- The Guardian
- Issue #2044
Silicosis. Image: Gumersindorego – Wikimedia Commons (CC BY-SA 3.0)
Silica dust is so fine that it is 100 times smaller than a grain of sand. But with each breath, you risk death.
A Curtin University report has predicted that around 10,000 Australians will develop lung cancer in their lifetime due to exposure to silica dust.
The dust is common when working in construction, tunnelling, quarrying, excavating, mining, road construction, and some manufacturing processes. It’s produced when cutting engineered stone, as is common when making kitchen benchtops.
Former stonemason Kyle Goodman speaks from experience when he says no future generations should have to be diagnosed with the deadly disease. “Four and a half years ago, I was given between five and eight years to live,” he said.
“It’s a death sentence. There’s no cure; there’s no treatment.”
The disease does not discriminate, striking workers in their twenties, thirties and forties. When Joanna McNeill received her silicosis diagnosis, it was a moment of cruel irony.
“I was told ‘you do have silicosis’ and I had no idea what it was,” McNeill said. She was working as a safety officer for a quarry at the time.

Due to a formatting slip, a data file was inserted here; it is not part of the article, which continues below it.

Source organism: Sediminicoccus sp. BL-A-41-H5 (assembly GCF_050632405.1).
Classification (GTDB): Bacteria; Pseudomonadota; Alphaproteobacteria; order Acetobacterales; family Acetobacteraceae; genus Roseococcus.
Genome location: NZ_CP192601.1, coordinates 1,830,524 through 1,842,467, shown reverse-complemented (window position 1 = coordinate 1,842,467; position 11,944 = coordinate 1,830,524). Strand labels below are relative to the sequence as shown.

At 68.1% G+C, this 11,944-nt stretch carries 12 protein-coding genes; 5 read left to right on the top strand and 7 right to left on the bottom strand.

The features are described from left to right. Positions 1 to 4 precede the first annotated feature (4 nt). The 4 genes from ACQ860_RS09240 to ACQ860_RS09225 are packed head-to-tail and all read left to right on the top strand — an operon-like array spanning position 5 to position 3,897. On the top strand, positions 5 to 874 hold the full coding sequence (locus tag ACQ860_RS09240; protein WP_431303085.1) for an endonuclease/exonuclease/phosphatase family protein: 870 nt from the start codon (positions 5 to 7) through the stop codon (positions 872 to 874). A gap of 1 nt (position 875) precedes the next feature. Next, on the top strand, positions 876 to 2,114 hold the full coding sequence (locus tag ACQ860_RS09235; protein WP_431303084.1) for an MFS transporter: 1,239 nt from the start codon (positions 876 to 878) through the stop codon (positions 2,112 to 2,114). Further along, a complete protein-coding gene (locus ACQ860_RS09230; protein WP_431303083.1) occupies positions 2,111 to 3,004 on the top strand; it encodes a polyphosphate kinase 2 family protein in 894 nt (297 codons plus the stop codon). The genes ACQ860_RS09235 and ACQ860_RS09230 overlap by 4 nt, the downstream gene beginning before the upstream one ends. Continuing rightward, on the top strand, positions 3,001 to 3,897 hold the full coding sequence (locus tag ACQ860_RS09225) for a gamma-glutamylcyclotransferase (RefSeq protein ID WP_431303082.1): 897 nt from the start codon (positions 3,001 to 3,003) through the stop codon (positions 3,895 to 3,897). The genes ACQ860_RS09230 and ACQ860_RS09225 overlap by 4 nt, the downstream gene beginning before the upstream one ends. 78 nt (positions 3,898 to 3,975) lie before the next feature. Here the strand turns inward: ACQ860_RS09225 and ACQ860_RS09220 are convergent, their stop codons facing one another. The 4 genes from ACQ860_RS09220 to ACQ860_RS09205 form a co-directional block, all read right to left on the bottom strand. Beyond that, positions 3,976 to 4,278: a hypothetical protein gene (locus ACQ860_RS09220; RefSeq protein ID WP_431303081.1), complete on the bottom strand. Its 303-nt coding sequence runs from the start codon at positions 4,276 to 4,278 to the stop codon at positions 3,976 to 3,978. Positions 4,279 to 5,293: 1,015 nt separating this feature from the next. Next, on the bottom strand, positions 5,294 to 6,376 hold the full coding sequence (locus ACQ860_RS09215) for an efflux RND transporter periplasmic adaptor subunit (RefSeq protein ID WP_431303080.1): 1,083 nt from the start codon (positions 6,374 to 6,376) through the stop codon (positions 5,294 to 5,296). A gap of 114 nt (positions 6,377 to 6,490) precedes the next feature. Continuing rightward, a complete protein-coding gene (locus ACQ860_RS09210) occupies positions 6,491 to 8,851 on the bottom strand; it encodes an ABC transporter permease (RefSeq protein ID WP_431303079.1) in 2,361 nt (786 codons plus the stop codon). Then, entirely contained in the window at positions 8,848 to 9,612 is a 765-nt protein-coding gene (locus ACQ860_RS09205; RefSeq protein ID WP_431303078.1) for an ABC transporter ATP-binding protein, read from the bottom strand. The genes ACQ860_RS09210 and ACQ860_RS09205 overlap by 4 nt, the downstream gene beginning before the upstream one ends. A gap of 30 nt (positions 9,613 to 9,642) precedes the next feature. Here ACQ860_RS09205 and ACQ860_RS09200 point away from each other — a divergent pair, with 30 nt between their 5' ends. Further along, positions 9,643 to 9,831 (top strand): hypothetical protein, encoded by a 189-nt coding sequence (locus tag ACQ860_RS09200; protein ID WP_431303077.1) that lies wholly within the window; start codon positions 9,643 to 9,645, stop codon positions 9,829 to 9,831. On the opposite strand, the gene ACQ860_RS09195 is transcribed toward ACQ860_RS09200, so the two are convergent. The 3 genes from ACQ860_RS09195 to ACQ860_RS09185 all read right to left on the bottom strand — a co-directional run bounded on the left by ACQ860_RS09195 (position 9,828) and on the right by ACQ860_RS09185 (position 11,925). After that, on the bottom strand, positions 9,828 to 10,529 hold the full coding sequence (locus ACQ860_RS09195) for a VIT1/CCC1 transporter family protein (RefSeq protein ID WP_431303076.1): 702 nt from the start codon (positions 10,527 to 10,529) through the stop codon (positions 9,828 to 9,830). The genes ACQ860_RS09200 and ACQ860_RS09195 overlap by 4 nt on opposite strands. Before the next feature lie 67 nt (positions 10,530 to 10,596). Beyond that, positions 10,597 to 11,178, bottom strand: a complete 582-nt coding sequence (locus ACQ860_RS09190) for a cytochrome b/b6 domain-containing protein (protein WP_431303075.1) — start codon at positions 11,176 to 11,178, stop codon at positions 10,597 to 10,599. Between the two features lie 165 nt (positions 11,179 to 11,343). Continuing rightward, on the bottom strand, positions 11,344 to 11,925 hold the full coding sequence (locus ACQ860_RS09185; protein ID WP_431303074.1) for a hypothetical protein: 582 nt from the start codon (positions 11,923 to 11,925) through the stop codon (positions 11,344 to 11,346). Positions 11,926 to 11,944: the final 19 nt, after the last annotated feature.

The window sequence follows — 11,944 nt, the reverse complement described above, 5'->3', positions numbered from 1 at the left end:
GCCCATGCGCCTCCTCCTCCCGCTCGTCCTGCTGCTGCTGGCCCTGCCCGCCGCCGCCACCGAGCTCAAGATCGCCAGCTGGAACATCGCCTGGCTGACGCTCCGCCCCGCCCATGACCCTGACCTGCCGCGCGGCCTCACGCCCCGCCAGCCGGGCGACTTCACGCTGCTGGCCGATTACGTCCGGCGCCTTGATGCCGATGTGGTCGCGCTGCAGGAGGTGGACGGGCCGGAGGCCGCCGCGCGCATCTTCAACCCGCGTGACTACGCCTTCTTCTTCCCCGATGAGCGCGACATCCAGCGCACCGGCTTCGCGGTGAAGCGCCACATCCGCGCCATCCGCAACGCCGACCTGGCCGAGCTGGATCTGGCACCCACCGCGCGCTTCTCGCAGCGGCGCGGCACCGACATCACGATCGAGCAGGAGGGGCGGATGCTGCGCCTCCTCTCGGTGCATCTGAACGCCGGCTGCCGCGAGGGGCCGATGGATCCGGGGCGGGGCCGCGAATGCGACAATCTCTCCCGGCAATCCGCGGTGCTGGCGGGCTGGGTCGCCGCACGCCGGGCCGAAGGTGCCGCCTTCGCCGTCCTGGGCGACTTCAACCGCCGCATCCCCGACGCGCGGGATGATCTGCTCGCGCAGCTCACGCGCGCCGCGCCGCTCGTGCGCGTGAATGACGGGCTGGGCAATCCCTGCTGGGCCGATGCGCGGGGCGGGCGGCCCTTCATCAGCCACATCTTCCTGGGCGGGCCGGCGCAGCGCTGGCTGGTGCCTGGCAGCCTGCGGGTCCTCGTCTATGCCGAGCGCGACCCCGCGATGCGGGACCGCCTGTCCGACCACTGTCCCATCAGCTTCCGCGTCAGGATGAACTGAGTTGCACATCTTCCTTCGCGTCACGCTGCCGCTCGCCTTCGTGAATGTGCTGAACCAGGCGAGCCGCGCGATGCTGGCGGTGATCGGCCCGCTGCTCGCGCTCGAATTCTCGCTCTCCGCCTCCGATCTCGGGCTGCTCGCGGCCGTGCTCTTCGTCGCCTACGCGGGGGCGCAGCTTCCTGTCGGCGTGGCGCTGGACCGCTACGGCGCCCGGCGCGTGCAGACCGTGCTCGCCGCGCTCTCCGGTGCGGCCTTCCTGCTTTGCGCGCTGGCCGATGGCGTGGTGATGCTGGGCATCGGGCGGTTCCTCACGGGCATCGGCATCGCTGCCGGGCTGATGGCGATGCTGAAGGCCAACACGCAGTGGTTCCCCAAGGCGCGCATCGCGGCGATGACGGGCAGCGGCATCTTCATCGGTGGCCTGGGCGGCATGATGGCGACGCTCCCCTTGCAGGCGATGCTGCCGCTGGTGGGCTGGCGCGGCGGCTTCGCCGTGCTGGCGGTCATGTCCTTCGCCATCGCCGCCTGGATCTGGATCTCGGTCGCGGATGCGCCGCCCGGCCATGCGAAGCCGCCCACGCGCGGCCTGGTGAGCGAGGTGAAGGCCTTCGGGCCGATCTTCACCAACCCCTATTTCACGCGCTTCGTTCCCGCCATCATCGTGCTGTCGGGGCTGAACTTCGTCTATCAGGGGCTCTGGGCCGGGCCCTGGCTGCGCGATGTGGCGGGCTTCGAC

“I ran safety meetings. I ran everything in the toolbox for safety. How did I not know what crystalline silica dust is?” she said. “Engineered stone is killing workers. This is the asbestos of the 2020s.”
Over half a million Australian workers are currently exposed to silica dust every day.
The disease and its cause have been known for more than a century. As far back as 1935 state governments in the US were forced to incorporate silicosis into workers’ health schedules. Health and safety requirements to hose down dust during drilling were not enforced and millions of workers died from silicosis.
The Labor government made a commitment to ban the importation, manufacture, and use of the engineered stone with legislation later this year. This follows the CFMEU’s threat to ban its use if it not do so.